[365 words]

[Time 3]
The Wall Street Journal reports that, since the election, there has been no objective change in the labor market that has given men a better deal than women. Unemployment rates among men and women are nearly identical, and job growth for women has actually been somewhat better than it has been for men.

In other words, these economy feelings aren’t tethered to facts—they’re more usefully understood as proxies for general senses of security and well-being. A recent Pew Research Center survey found that men’s confidence in the country’s outlook has skyrocketed since Trump’s election, while Democratic women’s has plummeted and Republican women’s has risen slightly. Women do not feel represented and served by the current slate of policymakers charting America’s future, so their interpretation of the state of the economy is grimmer. It probably doesn’t help that they’re about to be priced out of their health care, either.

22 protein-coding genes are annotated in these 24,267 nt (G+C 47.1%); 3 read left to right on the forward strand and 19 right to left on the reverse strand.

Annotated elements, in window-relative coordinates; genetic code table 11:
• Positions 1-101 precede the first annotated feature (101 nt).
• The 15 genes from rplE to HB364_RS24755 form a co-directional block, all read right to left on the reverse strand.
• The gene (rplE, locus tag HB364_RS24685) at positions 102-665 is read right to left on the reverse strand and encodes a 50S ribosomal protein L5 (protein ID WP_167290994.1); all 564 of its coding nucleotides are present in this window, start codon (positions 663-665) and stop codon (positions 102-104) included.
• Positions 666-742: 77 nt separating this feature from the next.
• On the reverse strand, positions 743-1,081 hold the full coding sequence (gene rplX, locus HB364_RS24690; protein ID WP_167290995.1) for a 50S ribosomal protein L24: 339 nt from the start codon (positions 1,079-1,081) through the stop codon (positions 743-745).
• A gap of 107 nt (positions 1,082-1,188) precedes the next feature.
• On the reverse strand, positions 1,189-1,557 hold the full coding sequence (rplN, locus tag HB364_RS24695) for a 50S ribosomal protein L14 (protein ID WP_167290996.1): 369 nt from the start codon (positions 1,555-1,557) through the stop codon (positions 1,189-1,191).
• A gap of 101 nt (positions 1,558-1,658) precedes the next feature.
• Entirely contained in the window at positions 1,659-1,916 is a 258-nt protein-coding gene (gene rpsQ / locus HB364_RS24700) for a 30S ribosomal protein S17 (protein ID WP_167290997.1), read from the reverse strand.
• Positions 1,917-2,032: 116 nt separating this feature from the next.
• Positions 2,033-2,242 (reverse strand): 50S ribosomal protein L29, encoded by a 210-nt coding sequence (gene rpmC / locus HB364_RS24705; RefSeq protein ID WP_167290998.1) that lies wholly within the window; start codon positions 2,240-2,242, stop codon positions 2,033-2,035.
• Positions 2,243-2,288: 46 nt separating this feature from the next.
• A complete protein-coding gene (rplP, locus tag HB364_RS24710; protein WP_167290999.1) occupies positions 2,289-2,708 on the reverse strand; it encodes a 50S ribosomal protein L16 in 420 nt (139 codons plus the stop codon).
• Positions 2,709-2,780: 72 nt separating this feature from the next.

Trump and his cabinet have focused their rah-rah economy rhetoric on the jobs of white men: coal mining and manufacturing. Working-class women and people of color are far more likely to do care work, which is grossly underpaid, or hold jobs in the retail sector, which is hemorrhaging a much greater stream of jobs than the coal industry. As my colleague Jamelle Bouie wrote in April, to compare Trump’s devotion to the tiny, already-doomed coal industry with his virtually nonexistent response to the retail industry’s rapid decline is to reveal the racist and sexist biases at the heart of his economic plan. Whether the economy as a whole is up or down, women are watching the very real devaluation of their work. The damage is both economic and emotional.